Stay tuned in the coming weeks for Part 2 and Part 3 when we address the topics of driving engagement by identifying types of enterprise social behavior in individuals, and the results we’ve seen from being data-driven in how we shape internal communications and collaboration.

Need to convince someone? Bring Data (and a good story)

Big data

As Daniel Pink suggests “to sell is human”.  Even if we do not have a formal ‘selling’ role we are always looking to ‘sell’ someone on our point of view, our recommendations, our need for their help etc.. As data analysts we live and breathe data every day, whether we are looking to develop some new insights, prove a case or simply explore possibilities. In the end we are doing it to influence someone or some group. In these days of ‘evidence based decision-making’ I am wary that one person’s ‘evidence’ is another person’s ‘garbage’. You don’t have to look much further than climate change sceptics to appreciate that. I was therefore intrigued when I came across Shawn Callahan’s recent blog post on “The role of stories in data storytelling”. Shawn talks about the use of ‘story’ before, during and after data analysis.

Before data analysis stories

Before data analysis is about understanding the dominant ‘story’ before your analysis. For us a good example of this is our recent work on comparing relationship analytics with activity analytics. The dominant storyline was (and probably still is) that social analytics used in the consumer world i.e. activity measures, are sufficient for use inside the enterprise.

During data analysis stories

The ‘during the data analysis’ story is about how stories evolve from your act of data analysis. Our story in the interactions vs activity debate was about one of our clients observing some analytics provided by Swoop and finding that the measure for social cohesion was far more reflective of their view of how different communities were collaborating and performing than the activity measures reported beside them. For us the ‘stories during data analysis’ is continual. We are always looking to find the ‘story behind the data’. And this usually comes when we can talk directly to the owners of the data, in what we call ‘sense making’ sessions. As an example, we are currently looking at adoption patterns for Yammer using some of the benchmarking data that we have collected. We have learnt from experience that collaboration happens best within ‘groups’. Our prior analysis showed that the social cohesion between groups varies a lot and follows a typical ‘power curve’ distribution when sorted from best to worst. We are now looking at how these groups evolved over time. What patterns existed for those highly cohesive groups versus those that were less cohesive? Is there a story behind these different groups? Our evolving stories are merely speculations at the moment, until we can validate them with the owners of the data.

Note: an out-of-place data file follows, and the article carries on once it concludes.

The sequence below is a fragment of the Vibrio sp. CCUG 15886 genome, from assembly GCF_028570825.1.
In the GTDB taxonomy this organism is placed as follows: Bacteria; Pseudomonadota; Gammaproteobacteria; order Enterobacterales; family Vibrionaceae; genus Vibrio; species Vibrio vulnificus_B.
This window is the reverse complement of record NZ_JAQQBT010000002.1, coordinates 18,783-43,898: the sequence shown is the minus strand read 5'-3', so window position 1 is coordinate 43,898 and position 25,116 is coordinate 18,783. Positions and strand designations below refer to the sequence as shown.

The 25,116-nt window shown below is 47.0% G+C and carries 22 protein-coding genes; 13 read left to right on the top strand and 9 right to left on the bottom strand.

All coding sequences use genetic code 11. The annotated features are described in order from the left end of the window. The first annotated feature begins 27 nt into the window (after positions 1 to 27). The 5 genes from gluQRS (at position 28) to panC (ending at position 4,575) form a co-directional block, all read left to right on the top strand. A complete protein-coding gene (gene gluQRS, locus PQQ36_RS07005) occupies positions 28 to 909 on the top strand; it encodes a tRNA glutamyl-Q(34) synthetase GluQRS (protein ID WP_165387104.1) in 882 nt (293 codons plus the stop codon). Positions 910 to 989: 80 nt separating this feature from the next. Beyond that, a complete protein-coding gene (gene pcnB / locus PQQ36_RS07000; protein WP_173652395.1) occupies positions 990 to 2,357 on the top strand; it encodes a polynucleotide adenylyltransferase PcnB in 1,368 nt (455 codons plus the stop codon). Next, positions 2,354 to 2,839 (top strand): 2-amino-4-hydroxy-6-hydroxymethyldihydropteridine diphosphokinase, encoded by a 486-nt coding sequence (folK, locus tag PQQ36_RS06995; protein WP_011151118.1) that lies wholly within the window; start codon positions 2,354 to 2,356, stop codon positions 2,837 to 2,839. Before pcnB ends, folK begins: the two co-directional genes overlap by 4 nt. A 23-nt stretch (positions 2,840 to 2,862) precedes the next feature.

After data analysis stories

Knowing Doing GapShawn Callahan identifies these stories as needed to bridge the gap between what the data analyst ‘knows’ and what the decision makers need to act on.  He goes on to describe types of data stories, being a chronological change, explanation or discovery stories. He recommends that if you are trying to instigate change from a dominant current story, then it has to be a better story than that one. Thankfully in our case we don’t believe there is a dominant story for the use of activity analytics with Enterprise Social Networking (ESN) implementations. Of course there are supporters, some quite passionate, but the majority point of view is that they are insufficient for the needs of the Enterprise. That said, you still need to come up with a good story. And that is still work in progress for us. We can use a discovery story to relate the trigger for the data analysis we conducted being a simple comment from a client. But our sense is that we will need even more data (evidence) couched in some powerful stories told by individuals, who have changed their interaction behaviours for the better, based on the analytics that they were provided with.

I should finish by giving Shawn’s recent book “Putting Stories to Work” a plug, since I have just completed reading it to help us develop that story. So watch this space!